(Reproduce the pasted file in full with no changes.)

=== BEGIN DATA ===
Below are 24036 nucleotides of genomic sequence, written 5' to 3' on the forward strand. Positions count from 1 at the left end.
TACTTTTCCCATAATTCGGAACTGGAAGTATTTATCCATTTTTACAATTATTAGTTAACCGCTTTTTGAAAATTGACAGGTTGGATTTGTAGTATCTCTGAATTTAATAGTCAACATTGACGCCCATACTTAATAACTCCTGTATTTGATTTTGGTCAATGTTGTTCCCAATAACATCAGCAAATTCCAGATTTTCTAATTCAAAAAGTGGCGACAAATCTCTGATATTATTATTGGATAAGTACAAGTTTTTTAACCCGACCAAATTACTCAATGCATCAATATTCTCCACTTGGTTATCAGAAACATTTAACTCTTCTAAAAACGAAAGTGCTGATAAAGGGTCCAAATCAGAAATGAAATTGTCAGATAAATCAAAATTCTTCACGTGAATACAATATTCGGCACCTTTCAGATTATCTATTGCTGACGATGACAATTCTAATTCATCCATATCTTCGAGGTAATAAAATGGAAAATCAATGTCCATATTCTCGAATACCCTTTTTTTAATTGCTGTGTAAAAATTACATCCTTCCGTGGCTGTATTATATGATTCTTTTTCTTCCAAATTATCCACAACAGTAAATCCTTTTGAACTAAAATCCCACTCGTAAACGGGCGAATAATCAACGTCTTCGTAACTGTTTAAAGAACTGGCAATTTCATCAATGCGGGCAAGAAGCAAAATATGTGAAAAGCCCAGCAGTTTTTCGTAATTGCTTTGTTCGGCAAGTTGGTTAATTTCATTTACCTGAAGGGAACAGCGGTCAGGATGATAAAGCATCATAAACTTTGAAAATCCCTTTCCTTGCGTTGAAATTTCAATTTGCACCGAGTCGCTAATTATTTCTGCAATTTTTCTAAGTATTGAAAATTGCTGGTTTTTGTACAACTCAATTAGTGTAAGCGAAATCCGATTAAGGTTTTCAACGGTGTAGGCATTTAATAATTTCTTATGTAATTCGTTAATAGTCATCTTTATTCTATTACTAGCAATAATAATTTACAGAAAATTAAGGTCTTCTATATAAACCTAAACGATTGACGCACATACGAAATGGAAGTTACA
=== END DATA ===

Below are 24036 nucleotides of genomic sequence, written 5' to 3' on the forward strand. Positions count from 1 at the left end.
TACTTTTCCCATAATTCGGAACTGGAAGTATTTATCCATTTTTACAATTATTAGTTAACCGCTTTTTGAAAATTGACAGGTTGGATTTGTAGTATCTCTGAATTTAATAGTCAACATTGACGCCCATACTTAATAACTCCTGTATTTGATTTTGGTCAATGTTGTTCCCAATAACATCAGCAAATTCCAGATTTTCTAATTCAAAAAGTGGCGACAAATCTCTGATATTATTATTGGATAAGTACAAGTTTTTTAACCCGACCAAATTACTCAATGCATCAATATTCTCCACTTGGTTATCAGAAACATTTAACTCTTCTAAAAACGAAAGTGCTGATAAAGGGTCCAAATCAGAAATGAAATTGTCAGATAAATCAAAATTCTTCACGTGAATACAATATTCGGCACCTTTCAGATTATCTATTGCTGACGATGACAATTCTAATTCATCCATATCTTCGAGGTAATAAAATGGAAAATCAATGTCCATATTCTCGAATACCCTTTTTTTAATTGCTGTGTAAAAATTACATCCTTCCGTGGCTGTATTATATGATTCTTTTTCTTCCAAATTATCCACAACAGTAAATCCTTTTGAACTAAAATCCCACTCGTAAACGGGCGAATAATCAACGTCTTCGTAACTGTTTAAAGAACTGGCAATTTCATCAATGCGGGCAAGAAGCAAAATATGTGAAAAGCCCAGCAGTTTTTCGTAATTGCTTTGTTCGGCAAGTTGGTTAATTTCATTTACCTGAAGGGAACAGCGGTCAGGATGATAAAGCATCATAAACTTTGAAAATCCCTTTCCTTGCGTTGAAATTTCAATTTGCACCGAGTCGCTAATTATTTCTGCAATTTTTCTAAGTATTGAAAATTGCTGGTTTTTGTACAACTCAATTAGTGTAAGCGAAATCCGATTAAGGTTTTCAACGGTGTAGGCATTTAATAATTTCTTATGTAATTCGTTAATAGTCATCTTTATTCTATTACTAGCAATAATAATTTACAGAAAATTAAGGTCTTCTATATAAACCTAAACGATTGACGCACATACGAAATGGAAGTTACA